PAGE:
Estimated reading time: 1 minute, 37 seconds
Becoming a mom is one of the most wonderful things that have ever happened to me, and I had a long and exhausting path to it, so I am grateful for it every day. But that does not mean i am not frustrated by how it impacts my life and my career.
The thing is, it’s often not my child who’s standing in my way, but the patriarchal society that doesn’t allow me the space to grow as a person while being a young mom.
As someone recently said in an email – academic conferences that don’t have childcare facilities automatically discriminate against young moms like me. The options for a young mom are all equally difficult:
1. Go alone to the conf, leave kids behind. This requires “favors” from partners, parents, or payment to nannies. Not to mention the worry and endless guilt (as if we didn’t constantly feel it anyway)
2. Go to conference with another caregiver e.g. Dad, grandma, nanny. That’s cool if you can afford it and the other person can take time off from work, and is willing to do it for you. Both my mom and my husband came with me to my PhD thesis defense so I wouldn’t have to leave my then-two-year-old (couldn’t have left her anyway, she was still breastfeeding; didn’t have the strength or heart to wean her while i was stressing over finishing my dissertation).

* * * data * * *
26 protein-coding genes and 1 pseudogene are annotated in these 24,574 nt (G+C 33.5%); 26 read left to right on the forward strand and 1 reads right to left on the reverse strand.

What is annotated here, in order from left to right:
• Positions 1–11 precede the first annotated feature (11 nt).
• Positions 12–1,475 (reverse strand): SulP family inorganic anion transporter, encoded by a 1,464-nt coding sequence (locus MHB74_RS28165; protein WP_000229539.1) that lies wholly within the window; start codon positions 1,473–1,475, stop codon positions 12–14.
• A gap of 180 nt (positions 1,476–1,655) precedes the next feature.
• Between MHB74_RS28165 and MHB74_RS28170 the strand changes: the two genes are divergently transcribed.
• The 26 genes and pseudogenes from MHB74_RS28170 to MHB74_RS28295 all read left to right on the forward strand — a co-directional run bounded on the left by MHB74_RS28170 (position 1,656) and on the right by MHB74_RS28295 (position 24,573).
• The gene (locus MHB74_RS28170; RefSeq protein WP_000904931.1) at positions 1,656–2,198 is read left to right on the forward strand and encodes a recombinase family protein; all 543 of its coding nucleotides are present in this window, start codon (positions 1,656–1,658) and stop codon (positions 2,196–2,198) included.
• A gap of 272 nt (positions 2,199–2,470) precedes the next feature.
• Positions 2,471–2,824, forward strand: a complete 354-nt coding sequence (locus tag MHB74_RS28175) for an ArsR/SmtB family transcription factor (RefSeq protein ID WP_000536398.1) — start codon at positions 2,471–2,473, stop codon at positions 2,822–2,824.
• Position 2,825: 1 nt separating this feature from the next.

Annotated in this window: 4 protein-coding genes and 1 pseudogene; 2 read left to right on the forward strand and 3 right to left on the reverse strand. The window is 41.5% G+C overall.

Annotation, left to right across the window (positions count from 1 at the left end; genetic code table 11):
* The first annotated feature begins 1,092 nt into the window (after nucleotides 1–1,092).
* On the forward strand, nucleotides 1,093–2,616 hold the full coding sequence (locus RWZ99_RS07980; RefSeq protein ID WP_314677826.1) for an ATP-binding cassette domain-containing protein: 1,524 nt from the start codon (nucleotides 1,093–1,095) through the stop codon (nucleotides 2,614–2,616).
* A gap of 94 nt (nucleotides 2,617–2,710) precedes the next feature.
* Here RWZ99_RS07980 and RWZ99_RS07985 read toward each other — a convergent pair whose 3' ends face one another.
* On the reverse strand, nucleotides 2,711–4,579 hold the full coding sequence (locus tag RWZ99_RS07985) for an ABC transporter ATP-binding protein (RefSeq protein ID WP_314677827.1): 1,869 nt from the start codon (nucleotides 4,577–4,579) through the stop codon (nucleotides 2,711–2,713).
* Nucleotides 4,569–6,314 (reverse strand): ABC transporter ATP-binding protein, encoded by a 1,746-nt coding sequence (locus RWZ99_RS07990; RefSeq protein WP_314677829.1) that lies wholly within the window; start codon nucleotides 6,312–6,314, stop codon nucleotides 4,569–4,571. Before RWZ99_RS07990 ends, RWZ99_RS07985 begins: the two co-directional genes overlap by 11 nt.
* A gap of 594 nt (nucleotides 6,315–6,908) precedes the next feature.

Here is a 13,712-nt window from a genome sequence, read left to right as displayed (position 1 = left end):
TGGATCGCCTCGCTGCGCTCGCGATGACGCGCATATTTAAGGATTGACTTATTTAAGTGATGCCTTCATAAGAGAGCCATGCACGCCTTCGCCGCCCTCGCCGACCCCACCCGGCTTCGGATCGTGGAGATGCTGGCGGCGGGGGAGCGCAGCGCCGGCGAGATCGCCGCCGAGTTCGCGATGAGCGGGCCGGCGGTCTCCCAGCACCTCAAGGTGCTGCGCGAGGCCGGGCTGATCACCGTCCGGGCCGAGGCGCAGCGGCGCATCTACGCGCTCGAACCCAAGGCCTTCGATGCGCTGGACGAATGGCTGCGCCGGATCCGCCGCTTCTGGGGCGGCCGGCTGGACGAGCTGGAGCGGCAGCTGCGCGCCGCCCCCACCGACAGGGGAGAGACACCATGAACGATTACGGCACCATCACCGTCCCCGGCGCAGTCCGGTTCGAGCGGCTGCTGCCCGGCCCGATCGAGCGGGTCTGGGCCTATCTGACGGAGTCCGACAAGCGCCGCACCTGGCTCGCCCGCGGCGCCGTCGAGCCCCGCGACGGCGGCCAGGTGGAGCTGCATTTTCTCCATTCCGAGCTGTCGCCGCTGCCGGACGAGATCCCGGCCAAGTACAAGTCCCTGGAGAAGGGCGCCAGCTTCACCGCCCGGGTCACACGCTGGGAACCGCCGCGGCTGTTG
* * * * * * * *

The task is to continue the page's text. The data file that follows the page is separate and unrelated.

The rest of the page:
3. Not go anywhere. Remain frustrated. Stay “behind” on our careers, and suck it up.
What does it mean that some academic conferences have childcare options as routine while others do not?
What do you think?
There is a heck of a lot more terrible injustice that happens to women every day. But this one has a simple (ish) solution. I am starting a #NoMomLeftBehind movement and happy to extend to NoWomanLeftBehind (because i was a valuable person before i became a mom, too, and patriarchal society also managed to restrict me).